4 ways to build your child's word power

Help improve your child's vocabulary for better reading skills

4 ways to build your child's word power

Solid reading skills are vital for success on many of the tests your child will take between Kindergarten and high school graduation. Students need to possess a strong vocabulary and be confident in their ability to discern the meanings of many words.

Yet the benefits of a broad vocabulary go far beyond test scores. Children and adults who have a way with words possess communications skills that are vital for success in both school and life. Here are some tips for building word power:

1. Read extensively. The best way to develop a broad vocabulary is to read extensively from preschool onward. Whether your child is enjoying the adventures of Ernest Hemingway or reading books about his or her favorite subject or hobby, viewing words in the context of a narrative builds an intuitive understanding of their meanings.

Your son might simply shrug when seeing the words "gargantuan" and "gilded" on a vocabulary test, for example, but he'll probably understand the meaning right away if he's reading a passage that notes "With more than 2,200 passengers, including a dozen millionaires, on board for what was supposed to be the fastest-ever Atlantic crossing, the gargantuan Titanic was the most technologically advanced maritime vessel of the Gilded Age."

2. Learn how to "decode" words. While the best way to score stellar results on vocabulary tests is to have a thorough understanding of the words being tested, students can also make a well-educated guess about a word's meaning by recognizing certain clues. One of the most effective strategies is to understand the meanings of common prefixes and suffixes. A few examples include:

Un, which generally means "not," as in unacceptable, unusual and unaware

Re, which usually means "again," as in return, remember and reiterate

In and im, which usually refer to something being "in" or "not," as in ineligible, immutable and implausible

Inter, which commonly means "between," as in interloper, or intervention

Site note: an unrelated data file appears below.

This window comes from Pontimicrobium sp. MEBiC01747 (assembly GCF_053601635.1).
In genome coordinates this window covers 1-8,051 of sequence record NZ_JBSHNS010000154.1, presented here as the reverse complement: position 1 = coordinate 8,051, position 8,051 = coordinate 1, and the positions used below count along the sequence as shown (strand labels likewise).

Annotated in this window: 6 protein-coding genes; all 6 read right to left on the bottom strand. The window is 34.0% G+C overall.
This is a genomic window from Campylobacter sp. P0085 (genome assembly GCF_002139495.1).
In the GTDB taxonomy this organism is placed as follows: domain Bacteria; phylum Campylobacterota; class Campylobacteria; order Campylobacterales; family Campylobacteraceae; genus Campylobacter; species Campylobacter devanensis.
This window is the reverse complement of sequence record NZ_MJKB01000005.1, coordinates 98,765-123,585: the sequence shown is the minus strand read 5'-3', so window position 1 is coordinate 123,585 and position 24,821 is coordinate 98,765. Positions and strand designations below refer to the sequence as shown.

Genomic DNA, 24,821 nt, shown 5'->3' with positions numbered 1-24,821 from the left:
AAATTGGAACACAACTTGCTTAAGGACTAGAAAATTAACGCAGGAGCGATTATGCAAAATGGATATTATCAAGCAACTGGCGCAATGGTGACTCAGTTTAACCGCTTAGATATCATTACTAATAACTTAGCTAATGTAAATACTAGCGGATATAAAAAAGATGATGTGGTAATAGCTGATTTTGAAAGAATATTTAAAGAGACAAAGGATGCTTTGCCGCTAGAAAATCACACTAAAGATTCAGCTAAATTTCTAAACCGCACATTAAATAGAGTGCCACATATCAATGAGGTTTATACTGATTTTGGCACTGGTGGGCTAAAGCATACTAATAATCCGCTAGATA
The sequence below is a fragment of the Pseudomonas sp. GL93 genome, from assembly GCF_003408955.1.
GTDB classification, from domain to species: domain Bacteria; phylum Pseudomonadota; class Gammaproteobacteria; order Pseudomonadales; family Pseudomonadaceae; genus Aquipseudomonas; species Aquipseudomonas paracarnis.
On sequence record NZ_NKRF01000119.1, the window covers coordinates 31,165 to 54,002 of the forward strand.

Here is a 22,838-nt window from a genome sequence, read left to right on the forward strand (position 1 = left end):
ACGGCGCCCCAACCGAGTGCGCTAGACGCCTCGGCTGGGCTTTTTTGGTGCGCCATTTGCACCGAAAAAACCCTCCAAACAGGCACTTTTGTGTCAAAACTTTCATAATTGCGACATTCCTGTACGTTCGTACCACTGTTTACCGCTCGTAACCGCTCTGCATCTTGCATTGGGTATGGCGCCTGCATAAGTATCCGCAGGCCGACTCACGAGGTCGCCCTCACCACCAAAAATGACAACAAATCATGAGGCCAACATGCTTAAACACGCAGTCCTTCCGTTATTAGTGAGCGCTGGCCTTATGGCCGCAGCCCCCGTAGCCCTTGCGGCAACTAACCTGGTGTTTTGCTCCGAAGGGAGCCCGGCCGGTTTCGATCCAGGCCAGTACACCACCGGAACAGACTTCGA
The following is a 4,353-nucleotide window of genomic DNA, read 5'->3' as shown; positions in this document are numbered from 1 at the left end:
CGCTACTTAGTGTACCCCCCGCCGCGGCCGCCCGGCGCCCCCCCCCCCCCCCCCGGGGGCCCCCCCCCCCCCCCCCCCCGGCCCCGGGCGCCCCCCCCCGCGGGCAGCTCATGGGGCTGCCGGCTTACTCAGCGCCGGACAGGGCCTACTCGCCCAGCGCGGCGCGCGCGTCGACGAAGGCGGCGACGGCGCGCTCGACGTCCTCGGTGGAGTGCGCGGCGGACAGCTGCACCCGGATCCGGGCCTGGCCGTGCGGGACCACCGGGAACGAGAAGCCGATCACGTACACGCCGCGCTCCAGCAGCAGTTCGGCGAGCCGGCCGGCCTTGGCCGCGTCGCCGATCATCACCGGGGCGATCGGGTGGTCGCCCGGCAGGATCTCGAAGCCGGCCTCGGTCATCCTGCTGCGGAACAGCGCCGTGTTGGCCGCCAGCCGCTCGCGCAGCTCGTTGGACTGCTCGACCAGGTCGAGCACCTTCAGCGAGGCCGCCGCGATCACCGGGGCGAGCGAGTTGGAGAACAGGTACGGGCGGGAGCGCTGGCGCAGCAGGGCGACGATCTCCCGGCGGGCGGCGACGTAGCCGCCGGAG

Dis, which usually means "apart," as in disassociate, dissension and disagree

Sym and syn, which refer to being "together," as in symmetrical and synergy

Common suffixes, meaning letters at the end of words, will provide clues as well. When you see the letters "less" at the end of a word, the word will often mean something related to "without," as in hopeless, thoughtless and careless. "Ful" refers to being "full," as in hopeful, helpful and thoughtful.

An excellent resource for building word power is www.dictionary.com, a site that enables visitors to check the meanings and spellings of words. The site also has numerous games and puzzles that build word knowledge and vocabulary skills in a fun way. Simply subscribing, for free, to "word of the day" will a introduce a new word every morning as your child logs on to email. Your child can also learn the most common prefixes, suffixes and word roots by typing these key words into the "search" box.

READ MORE: Super Vocabularies = Successful Students

3. Make flashcards of new words. Once your child learns the most common prefixes, suffixes and word roots, he or she can use www.dictionary.com or a regular dictionary along with reading assignments to learn words that incorporate them. Try setting a goal, such as learning five new words a day for five days a week. Once your child finds a new word, he or she should make a flash card, with the word on one side and the definition on the other.

Your son or daughter should then keep the flashcards on hand and run through them often to strengthen familiarity with the words. Setting a goal to learn five new words a day for five days a week can boost your child's vocabulary by 200 words in just two months.

4. Become familiar with vocabulary categories. Students must also understand the various categories of words. Synonyms, for example, refer to two or more words that have a similar meaning. Antonyms are words that have opposite meanings. Your child should also be familiar with analogies, which express a connection between words, as in "bark is to dog as meow is to cat," and "clothes are to fabric as tires are to rubber."

A great way to help your child learn challenging but important words and get past speed bumps to comprehension is to look at homework reading exercises before your child tackles them and help your child pre-learn the words that might create problems. Make a list of these words. Work alongside your child to "decode" their meanings by looking at prefixes and suffixes, and then using them in a sentence or conversation to show the context before he or she starts reading the passage.

If you spot challenging words such as "verify" and "enigmatic" in a passage for example, you can help your child pre-learn the words by using them in a sentence, such as "I'm going to verify that you've completed your homework," or discussing why Arthur Conan Doyle's enigmatic Sherlock Holmes stories are so exciting.

Dr. Raymond J. Huntington and Eileen Huntington are co-founders of Huntington Learning Center, which has helped children achieve success in school for 44 years. For more information about how Huntington can help your child, call 1 800 CAN LEARN.